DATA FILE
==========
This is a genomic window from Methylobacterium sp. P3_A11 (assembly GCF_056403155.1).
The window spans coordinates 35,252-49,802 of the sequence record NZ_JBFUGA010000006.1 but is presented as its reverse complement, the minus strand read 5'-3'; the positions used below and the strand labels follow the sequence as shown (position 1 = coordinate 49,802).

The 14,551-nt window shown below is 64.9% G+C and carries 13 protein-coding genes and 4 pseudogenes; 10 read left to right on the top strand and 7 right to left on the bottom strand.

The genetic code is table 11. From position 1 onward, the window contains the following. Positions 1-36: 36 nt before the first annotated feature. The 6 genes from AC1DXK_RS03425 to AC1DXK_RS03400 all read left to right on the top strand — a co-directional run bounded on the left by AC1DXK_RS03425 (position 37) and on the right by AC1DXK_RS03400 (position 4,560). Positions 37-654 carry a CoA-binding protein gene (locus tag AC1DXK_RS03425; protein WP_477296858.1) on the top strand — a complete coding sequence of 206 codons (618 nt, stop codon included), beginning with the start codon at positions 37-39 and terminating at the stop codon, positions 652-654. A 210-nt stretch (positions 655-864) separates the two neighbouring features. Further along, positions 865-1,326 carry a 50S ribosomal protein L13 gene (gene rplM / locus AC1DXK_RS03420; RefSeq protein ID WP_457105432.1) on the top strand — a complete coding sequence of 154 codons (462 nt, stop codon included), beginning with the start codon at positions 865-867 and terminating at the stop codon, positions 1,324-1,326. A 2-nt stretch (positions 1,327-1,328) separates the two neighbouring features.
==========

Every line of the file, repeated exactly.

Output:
This is a genomic window from Methylobacterium sp. P3_A11 (assembly GCF_056403155.1).
The window spans coordinates 35,252-49,802 of the sequence record NZ_JBFUGA010000006.1 but is presented as its reverse complement, the minus strand read 5'-3'; the positions used below and the strand labels follow the sequence as shown (position 1 = coordinate 49,802).

The 14,551-nt window shown below is 64.9% G+C and carries 13 protein-coding genes and 4 pseudogenes; 10 read left to right on the top strand and 7 right to left on the bottom strand.

The genetic code is table 11. From position 1 onward, the window contains the following. Positions 1-36: 36 nt before the first annotated feature. The 6 genes from AC1DXK_RS03425 to AC1DXK_RS03400 all read left to right on the top strand — a co-directional run bounded on the left by AC1DXK_RS03425 (position 37) and on the right by AC1DXK_RS03400 (position 4,560). Positions 37-654 carry a CoA-binding protein gene (locus tag AC1DXK_RS03425; protein WP_477296858.1) on the top strand — a complete coding sequence of 206 codons (618 nt, stop codon included), beginning with the start codon at positions 37-39 and terminating at the stop codon, positions 652-654. A 210-nt stretch (positions 655-864) separates the two neighbouring features. Further along, positions 865-1,326 carry a 50S ribosomal protein L13 gene (gene rplM / locus AC1DXK_RS03420; RefSeq protein ID WP_457105432.1) on the top strand — a complete coding sequence of 154 codons (462 nt, stop codon included), beginning with the start codon at positions 865-867 and terminating at the stop codon, positions 1,324-1,326. A 2-nt stretch (positions 1,327-1,328) separates the two neighbouring features.